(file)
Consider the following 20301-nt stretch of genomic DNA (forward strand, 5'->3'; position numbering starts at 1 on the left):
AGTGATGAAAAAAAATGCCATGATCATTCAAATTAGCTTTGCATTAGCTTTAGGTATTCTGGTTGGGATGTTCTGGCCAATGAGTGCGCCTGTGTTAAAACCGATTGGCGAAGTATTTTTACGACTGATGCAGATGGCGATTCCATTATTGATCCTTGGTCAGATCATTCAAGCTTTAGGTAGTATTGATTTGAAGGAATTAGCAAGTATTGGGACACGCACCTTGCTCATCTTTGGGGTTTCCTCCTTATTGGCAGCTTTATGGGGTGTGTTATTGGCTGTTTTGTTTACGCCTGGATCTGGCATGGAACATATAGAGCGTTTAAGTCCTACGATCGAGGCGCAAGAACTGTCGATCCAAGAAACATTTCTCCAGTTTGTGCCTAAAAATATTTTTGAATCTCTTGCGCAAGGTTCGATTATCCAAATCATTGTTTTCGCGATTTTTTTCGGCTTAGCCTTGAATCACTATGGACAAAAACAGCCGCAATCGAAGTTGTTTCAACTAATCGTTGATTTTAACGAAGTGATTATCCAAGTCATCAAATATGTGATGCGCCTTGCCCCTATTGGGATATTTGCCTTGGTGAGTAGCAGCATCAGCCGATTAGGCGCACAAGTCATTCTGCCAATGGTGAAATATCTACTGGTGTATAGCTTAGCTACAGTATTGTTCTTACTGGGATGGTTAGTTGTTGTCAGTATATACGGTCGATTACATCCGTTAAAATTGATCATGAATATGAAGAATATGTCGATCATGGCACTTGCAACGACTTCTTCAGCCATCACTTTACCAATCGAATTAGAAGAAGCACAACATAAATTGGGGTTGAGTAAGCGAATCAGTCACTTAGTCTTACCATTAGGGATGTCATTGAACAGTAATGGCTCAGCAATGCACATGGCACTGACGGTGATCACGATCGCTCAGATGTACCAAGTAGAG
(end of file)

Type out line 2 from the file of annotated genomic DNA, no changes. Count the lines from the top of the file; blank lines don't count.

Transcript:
AGTGATGAAAAAAAATGCCATGATCATTCAAATTAGCTTTGCATTAGCTTTAGGTATTCTGGTTGGGATGTTCTGGCCAATGAGTGCGCCTGTGTTAAAACCGATTGGCGAAGTATTTTTACGACTGATGCAGATGGCGATTCCATTATTGATCCTTGGTCAGATCATTCAAGCTTTAGGTAGTATTGATTTGAAGGAATTAGCAAGTATTGGGACACGCACCTTGCTCATCTTTGGGGTTTCCTCCTTATTGGCAGCTTTATGGGGTGTGTTATTGGCTGTTTTGTTTACGCCTGGATCTGGCATGGAACATATAGAGCGTTTAAGTCCTACGATCGAGGCGCAAGAACTGTCGATCCAAGAAACATTTCTCCAGTTTGTGCCTAAAAATATTTTTGAATCTCTTGCGCAAGGTTCGATTATCCAAATCATTGTTTTCGCGATTTTTTTCGGCTTAGCCTTGAATCACTATGGACAAAAACAGCCGCAATCGAAGTTGTTTCAACTAATCGTTGATTTTAACGAAGTGATTATCCAAGTCATCAAATATGTGATGCGCCTTGCCCCTATTGGGATATTTGCCTTGGTGAGTAGCAGCATCAGCCGATTAGGCGCACAAGTCATTCTGCCAATGGTGAAATATCTACTGGTGTATAGCTTAGCTACAGTATTGTTCTTACTGGGATGGTTAGTTGTTGTCAGTATATACGGTCGATTACATCCGTTAAAATTGATCATGAATATGAAGAATATGTCGATCATGGCACTTGCAACGACTTCTTCAGCCATCACTTTACCAATCGAATTAGAAGAAGCACAACATAAATTGGGGTTGAGTAAGCGAATCAGTCACTTAGTCTTACCATTAGGGATGTCATTGAACAGTAATGGCTCAGCAATGCACATGGCACTGACGGTGATCACGATCGCTCAGATGTACCAAGTAGAG